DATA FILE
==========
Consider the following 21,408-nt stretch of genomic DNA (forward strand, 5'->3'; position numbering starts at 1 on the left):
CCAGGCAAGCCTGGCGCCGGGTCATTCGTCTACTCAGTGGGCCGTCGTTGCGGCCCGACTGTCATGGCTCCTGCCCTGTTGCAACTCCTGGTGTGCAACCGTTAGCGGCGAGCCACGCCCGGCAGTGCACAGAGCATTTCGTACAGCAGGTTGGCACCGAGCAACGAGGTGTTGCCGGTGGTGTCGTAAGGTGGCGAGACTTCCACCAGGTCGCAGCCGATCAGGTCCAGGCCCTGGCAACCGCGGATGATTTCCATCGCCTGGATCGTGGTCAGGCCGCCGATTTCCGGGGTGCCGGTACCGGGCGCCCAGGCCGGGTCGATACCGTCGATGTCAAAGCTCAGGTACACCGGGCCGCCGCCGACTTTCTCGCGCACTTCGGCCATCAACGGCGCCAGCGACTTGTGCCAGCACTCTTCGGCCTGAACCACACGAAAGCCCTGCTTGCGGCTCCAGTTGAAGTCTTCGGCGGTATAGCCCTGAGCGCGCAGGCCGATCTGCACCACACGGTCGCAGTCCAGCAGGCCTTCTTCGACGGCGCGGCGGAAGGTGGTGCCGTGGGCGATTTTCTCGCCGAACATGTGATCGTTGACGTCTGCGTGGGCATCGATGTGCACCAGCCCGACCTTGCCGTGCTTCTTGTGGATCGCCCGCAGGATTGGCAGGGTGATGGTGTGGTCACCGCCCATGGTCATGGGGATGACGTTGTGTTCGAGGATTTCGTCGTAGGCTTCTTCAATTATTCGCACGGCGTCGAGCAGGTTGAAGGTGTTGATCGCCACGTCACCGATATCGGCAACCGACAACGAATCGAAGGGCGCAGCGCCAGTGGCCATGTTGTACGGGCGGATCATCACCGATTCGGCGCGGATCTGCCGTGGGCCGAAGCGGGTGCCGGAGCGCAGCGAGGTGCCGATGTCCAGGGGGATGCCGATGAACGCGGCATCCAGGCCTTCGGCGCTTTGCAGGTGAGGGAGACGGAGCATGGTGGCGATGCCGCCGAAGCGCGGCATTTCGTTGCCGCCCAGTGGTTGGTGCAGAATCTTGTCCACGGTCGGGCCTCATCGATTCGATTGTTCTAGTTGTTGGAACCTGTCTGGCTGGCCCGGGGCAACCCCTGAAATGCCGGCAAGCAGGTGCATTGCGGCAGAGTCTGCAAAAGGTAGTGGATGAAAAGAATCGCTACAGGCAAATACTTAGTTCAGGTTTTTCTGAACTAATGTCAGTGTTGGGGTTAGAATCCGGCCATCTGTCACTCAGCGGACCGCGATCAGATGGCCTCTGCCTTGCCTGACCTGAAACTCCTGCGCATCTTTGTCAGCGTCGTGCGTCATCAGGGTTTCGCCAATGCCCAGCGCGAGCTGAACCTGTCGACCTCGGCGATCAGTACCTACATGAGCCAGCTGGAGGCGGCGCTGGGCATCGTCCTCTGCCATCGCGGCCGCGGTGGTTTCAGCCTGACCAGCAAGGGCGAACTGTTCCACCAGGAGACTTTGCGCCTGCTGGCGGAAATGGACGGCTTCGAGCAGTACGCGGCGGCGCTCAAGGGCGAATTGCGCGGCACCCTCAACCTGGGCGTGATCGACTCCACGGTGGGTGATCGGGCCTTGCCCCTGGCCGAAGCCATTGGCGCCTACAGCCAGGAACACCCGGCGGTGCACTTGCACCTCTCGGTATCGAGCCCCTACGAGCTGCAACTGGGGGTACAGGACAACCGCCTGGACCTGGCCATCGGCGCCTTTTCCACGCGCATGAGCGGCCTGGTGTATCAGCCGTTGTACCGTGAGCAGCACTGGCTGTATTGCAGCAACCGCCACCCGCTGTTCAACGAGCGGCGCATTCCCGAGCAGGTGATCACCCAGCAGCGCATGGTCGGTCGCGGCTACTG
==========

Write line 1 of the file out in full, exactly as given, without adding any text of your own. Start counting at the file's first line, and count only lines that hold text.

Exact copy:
Consider the following 21,408-nt stretch of genomic DNA (forward strand, 5'->3'; position numbering starts at 1 on the left):